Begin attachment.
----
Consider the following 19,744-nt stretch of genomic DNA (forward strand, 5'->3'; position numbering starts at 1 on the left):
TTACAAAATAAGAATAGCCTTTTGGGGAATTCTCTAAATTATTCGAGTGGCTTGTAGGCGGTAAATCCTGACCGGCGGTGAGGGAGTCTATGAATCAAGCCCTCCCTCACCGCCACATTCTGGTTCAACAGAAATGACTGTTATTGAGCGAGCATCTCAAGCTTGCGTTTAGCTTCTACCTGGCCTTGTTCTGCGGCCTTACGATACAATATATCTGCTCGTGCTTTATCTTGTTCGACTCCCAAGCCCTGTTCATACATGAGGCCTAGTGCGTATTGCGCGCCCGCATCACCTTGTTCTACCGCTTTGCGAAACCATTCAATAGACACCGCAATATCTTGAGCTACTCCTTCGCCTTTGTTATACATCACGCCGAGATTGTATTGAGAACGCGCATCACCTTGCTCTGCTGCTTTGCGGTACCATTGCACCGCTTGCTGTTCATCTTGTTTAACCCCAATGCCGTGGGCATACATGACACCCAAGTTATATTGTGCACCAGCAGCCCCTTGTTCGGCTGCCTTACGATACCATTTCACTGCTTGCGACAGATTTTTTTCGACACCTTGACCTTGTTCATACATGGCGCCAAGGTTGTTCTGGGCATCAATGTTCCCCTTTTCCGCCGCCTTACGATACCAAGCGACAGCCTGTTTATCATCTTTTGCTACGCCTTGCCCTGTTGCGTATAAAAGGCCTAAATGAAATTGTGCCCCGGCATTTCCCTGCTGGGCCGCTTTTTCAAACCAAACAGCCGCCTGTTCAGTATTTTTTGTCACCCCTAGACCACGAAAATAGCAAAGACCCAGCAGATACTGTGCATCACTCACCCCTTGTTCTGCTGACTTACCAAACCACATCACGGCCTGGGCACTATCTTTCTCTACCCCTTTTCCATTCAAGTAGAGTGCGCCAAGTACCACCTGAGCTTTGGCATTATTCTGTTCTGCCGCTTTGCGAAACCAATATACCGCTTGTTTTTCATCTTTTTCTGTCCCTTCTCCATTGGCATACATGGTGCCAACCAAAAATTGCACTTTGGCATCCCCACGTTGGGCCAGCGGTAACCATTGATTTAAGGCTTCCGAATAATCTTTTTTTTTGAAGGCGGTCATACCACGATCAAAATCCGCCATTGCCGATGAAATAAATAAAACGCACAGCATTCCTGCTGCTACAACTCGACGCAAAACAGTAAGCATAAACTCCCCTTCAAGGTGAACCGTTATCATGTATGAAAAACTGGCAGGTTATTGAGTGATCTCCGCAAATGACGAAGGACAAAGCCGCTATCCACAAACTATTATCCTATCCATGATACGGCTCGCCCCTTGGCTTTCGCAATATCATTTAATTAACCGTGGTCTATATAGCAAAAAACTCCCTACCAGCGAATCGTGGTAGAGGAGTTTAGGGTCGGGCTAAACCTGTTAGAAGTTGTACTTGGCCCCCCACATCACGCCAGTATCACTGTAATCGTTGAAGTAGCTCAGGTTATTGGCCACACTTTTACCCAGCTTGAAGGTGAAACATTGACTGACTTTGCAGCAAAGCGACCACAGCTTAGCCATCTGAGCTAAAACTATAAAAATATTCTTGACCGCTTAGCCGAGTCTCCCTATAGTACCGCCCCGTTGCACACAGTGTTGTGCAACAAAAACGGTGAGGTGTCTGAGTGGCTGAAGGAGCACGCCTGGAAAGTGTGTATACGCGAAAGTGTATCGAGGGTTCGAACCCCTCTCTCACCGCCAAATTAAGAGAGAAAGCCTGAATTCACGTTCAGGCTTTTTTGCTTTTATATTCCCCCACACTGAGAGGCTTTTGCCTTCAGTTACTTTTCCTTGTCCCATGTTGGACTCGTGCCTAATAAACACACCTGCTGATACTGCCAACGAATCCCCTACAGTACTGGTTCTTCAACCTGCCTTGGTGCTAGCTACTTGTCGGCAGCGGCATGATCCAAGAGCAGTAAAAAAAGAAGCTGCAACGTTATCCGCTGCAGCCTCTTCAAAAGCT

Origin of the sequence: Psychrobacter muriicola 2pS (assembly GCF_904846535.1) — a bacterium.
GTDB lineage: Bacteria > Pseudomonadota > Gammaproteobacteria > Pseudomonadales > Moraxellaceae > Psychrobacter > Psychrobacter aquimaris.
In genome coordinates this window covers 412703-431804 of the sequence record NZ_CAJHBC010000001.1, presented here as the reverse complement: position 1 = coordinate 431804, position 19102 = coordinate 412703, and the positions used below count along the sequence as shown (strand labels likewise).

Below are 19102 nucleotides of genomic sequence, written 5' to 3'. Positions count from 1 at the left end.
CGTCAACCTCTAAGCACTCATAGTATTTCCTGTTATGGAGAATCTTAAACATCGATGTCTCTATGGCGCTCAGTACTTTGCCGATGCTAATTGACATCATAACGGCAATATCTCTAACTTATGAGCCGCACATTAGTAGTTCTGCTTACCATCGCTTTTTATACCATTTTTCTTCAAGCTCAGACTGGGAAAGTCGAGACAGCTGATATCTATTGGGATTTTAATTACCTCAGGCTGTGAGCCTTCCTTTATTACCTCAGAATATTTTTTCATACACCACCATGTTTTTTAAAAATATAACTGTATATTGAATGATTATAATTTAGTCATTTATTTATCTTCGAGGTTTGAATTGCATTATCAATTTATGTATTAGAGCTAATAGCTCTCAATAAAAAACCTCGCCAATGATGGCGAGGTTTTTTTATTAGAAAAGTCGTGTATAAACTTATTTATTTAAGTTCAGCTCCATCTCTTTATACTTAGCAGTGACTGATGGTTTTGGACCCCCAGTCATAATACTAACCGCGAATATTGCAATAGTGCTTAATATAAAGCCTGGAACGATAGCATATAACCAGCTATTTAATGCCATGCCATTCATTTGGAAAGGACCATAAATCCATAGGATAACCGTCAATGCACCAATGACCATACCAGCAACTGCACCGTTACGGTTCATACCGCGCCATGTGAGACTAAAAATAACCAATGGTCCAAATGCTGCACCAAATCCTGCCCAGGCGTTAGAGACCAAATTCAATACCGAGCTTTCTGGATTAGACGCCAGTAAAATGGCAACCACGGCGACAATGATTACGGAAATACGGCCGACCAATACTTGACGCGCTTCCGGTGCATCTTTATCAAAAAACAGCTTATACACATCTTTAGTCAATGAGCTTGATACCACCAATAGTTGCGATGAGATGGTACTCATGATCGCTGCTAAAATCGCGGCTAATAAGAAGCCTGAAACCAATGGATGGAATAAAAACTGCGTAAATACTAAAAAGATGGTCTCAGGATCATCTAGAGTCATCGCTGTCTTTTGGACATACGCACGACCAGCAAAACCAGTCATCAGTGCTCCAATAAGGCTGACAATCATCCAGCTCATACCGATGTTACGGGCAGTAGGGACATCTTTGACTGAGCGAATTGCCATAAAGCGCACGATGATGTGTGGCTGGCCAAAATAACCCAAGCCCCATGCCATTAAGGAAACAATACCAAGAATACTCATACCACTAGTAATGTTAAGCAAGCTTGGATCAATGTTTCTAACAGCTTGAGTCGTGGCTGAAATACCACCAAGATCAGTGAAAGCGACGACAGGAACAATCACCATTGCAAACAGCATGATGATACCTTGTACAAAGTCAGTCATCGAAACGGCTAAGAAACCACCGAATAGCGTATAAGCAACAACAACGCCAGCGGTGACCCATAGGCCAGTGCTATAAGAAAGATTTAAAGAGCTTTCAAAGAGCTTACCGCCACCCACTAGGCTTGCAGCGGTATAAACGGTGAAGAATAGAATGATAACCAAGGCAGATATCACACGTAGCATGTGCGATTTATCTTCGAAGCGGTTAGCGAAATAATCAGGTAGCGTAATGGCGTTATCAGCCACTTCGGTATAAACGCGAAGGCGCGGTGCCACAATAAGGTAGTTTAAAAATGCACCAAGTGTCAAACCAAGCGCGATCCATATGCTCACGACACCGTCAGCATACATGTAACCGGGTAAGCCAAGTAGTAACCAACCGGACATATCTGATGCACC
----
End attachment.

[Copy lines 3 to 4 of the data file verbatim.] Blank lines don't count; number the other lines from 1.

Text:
Origin of the sequence: Psychrobacter muriicola 2pS (assembly GCF_904846535.1) — a bacterium.
GTDB lineage: Bacteria > Pseudomonadota > Gammaproteobacteria > Pseudomonadales > Moraxellaceae > Psychrobacter > Psychrobacter aquimaris.